More than 4.7 million people joined the U.S. military from 1917-18. By 2007, only three survived. Frank Woodruff Buckles went to Washington that year to serve as grand marshal of the national Memorial Day parade.
Frank Woodruff Buckles – Last of the Doughboys
Unlike Frank Buckles, the other two survivors were still in basic training in the United States when the war ended, and they did not make it overseas. When they died in late 2007 and 2008, Frank Woodruff Buckles became the last living doughboy.
The Cards and Letters Kept Frank Woodruff Buckles Going
Frank Woodruff Buckles got fan mail almost every day and had enough birthday cards to fill several bushel baskets.
DeJonge had visited Frank Woodruff Buckles late last week and was driving back to Michigan with about 5,000 letters to organize and answer. That is when he got the call telling him his friend had died.
What a Way to Live!
Each night, Frank Woodruff Buckle’s daughter, Susannah, would go in and sit at his bedside and read fresh cards and letters to him. “That kept him going.” Frank Buckles had been battling colds and other minor ailments during his last winter, but he was not ill at the time of his death. The day before he died was warm. Frank Buckles spent three hours sitting in the sunshine on the porch of his farmhouse, getting some more natural vitamin D and talking with his daughter.
She worked diligently to keep Frank Woodruff Buckles in his own home, even though it exhausted his life savings. Home health nurses and other medical care cost about $120,000 a year.
Sen. Joe Manchin said, “He lived a long and rich life as a true American patriot.” The donations the family received were made to the National World War One Legacy Project. The project is managed by the nonprofit Survivor Quest and will educate students about Buckles and WWI through a documentary and traveling educational exhibition. (see FrankBuckles.org)
Our Loss is Heaven’s Gain
“We have lost a living link to an important era in our nation’s history,” said Secretary of Veterans Affairs Eric Shinseki. “But we have also lost a man of quiet dignity, who dedicated his final years to ensuring the sacrifices of his fellow ‘Doughboys’ are appropriately commemorated.”
Frank Woodruff Buckles Had a Passion to Serve
Frank Buckles went through a trouble he went through to get into the United States Army. Frank Buckles said, “I went to the state fair up in Wichita, Kansas, and while there, went to the recruiting station for the Marine Corps. The nice Marine sergeant said I was too young when I gave my age as 18, said I had to be 21.” Patriot that Frank Buckles was, he returned a week later and reported he was age 21! Frank Buckles said, “I went back to the recruiting sergeant, and this time I was 21,” he said with a grin. “I passed the inspection … but he told me I just wasn’t heavy enough.”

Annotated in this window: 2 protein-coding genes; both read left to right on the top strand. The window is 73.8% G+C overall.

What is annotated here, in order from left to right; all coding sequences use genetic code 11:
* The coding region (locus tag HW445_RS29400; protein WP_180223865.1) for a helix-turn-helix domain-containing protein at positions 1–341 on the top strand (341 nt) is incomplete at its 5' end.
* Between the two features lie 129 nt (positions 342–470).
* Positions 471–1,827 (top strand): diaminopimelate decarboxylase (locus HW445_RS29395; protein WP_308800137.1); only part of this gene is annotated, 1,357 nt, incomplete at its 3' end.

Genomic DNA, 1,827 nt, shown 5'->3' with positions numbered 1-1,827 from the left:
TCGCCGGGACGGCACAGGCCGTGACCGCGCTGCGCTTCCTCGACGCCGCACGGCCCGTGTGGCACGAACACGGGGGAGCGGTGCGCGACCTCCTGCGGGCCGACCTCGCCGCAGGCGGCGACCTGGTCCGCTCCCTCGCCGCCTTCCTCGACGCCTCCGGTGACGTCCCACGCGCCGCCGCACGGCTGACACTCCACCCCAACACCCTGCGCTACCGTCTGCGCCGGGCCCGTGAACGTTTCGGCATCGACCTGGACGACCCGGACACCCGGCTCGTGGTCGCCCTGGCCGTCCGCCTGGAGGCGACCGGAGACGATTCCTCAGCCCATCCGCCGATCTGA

Then he tried the Navy, whose recruiter told Buckles he was flat-footed. But Frank Buckles wouldn’t quit. In Oklahoma City, an Army captain demanded a birth certificate. Frank Buckles said as he laughed, “I told him birth certificates were not made in Missouri when I was born, that the record was in a family Bible. I said, ‘You don’t want me to bring the family Bible down, do you?’ The recruiter said, “OK, we’ll take you.” That is why one of Steve Isaacson’s favorite heroes is Frank Woodruff Buckles.
Frank Buckles served in England and France, working mainly as a driver and a warehouse clerk. Frank Buckles was eager student of culture and language, and used his off-duty hours to learn German, visit cathedrals, museums and tombs, and bicycle in the French countryside. After Armistice Day, Buckles helped return prisoners of war to Germany. He returned to the United States in January 1920.
After the war, he returned to Oklahoma, then moved to Canada, where he worked a series of jobs before heading for New York City. There, he landed jobs in banking and advertising. However, it was the shipping industry that suited him best, and he worked around the world for the White Star Line Steamship Co. and W.R. Grace & Co.
Frank Woodruff Buckles was Captured by the Japanese in WWII
In 1941, while on business in the Philippines, Buckles was captured by the Japanese. Although not a soldier at the time, Frank Woodruff spent more than three years in prison camps. “I was never actually looking for adventure,” he once said. “It just came to me.”